This is a tough one. The hardest for me is probably dealing with a food culture that doesn’t eat like I do, no not straying off plan for just any old thing. On the upside, it has given me more self control and confidence, as well as an increasing amount of alternate recipes, but the temptation is annoying 😉

  9. Dr. J says:

    It’s hard for me not to say EVERYTHING! So if I have to say one comprehensive answer, I will say, “That it is not easy!”

    Of course, if it was easy for our species to lose weight we would have gone the way of the dinosaur!

  10. Dukebdc says:

    For me the hardest thing about weight loss has been becoming the person who says “no” all the time. ‘No’ to the party trays of brownies; ‘no’ to alcohol; ‘no’ to an extra slice of pizza; ‘no’ to a scoop of ice cream. Because of the hurricane, my husband and I were cooped up together for nearly four days. My husband is lovely and has wonderful manners, so any time he gets up he always asks me, “Can I get you anything?” And I want to say “Yes! I want a pint of ice cream. A bag of chips! Two bags of candy! Yes!” But every time, I say, “No, thank you.” Over the past four days the scenario above has repeated at least a dozen times.

    Making it a positive? Well, I know it gets easier. I have been a vegetarian for 13 years, and have said no to meat hundreds of times since then. I am always polite and smile, but always say no. Hopefully saying no to candy and goodies will soon be that reflexive for me and I just won’t think about it much anymore.

  11. Joe says:

    I agree with Cindy’s comments regarding alcohol. I think having a few beers on a friday night and then piling on with some greasey food was the hardest to get away from after a hard week of work. Once I got out of that habit though I found that there were nice side effects with this change. On saturday morning I woke up motivated and ready to roll where normally I’d feel a lethargic after a few beers and a pizza.

  12. Lyn says:

    For me, the hardest thing about weight loss is the focus on food and eating. It is almost counterintuitive, but I have to plan, cook, measure, and count my food when I am losing weight. Sometimes I’d just like to eat whatever sounds good, not worry about calories, eat what everyone else is eating. The positive? All this attention on food is an education and leads to healthier choices.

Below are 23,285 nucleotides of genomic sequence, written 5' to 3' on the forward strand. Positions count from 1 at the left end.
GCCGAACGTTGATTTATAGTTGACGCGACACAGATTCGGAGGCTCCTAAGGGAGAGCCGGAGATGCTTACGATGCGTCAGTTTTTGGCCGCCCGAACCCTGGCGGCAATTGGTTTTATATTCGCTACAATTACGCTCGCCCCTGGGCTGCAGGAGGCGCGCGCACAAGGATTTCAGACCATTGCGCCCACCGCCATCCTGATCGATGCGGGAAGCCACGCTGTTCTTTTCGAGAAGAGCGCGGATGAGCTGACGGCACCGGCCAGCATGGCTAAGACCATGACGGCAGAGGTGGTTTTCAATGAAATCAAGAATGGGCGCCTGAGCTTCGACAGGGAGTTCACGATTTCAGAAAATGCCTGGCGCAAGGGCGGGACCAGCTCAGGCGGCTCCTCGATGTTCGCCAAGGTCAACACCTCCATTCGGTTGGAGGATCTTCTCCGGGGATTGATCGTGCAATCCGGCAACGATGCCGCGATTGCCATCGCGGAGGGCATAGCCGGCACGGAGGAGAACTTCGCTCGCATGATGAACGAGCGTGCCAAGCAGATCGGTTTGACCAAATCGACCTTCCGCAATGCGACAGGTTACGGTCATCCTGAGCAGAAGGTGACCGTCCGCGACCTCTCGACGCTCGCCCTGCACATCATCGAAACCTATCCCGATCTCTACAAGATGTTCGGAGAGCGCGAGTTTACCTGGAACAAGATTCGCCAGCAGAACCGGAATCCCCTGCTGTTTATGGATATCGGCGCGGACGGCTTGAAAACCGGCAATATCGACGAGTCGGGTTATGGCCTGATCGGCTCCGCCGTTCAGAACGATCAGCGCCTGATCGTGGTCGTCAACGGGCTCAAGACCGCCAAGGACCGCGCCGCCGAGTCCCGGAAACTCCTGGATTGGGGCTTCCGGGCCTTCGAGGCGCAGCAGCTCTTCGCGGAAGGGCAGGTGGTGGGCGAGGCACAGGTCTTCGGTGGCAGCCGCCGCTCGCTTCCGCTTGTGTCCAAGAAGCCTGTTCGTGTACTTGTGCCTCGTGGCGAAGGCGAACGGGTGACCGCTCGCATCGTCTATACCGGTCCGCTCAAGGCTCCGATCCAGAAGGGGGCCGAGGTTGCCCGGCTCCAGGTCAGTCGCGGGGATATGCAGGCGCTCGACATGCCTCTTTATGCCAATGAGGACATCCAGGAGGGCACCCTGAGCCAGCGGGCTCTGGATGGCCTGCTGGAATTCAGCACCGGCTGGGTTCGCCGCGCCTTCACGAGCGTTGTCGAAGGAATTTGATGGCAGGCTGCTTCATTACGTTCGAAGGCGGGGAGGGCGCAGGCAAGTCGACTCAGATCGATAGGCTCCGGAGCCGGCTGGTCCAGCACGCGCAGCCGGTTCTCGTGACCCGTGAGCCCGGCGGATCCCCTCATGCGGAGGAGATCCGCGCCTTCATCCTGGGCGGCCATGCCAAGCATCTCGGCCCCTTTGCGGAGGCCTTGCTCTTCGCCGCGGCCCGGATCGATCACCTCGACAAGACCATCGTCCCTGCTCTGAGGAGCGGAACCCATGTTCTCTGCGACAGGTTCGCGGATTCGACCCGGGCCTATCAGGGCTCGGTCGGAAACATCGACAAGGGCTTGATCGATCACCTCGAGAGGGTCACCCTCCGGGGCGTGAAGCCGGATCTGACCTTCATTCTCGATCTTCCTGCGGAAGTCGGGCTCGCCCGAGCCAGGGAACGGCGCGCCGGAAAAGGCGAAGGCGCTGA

• evilcyber says:

      That is very true. When I lost weight, measuring things and realizing how many calories I had actually been consuming was a very enlightening experience.

  13. Stephanie G Travis says:

    The hardest thing about losing weight is that the 1) the reinforcement is not immediate and 2) I get bored. When you have 200 pounds to lose, 5, 10 or 20 pounds doesn’t change your life. But the effort needed to lose those 20 pounds is great. I am three weeks into another attempt to lose weight. This is the first time I notice how much better I feel, so I use that for immediate reinforcement. Starting a blog also gives me immediate reinforcement because I love the creative process and I love the comments. The blog has also helped me with boredom. I used food to entertain me, so there is a vacuum until I find something else to fill that space. The blog is what I hope to be one of many healthy and soul-nourishing things I use to replace food.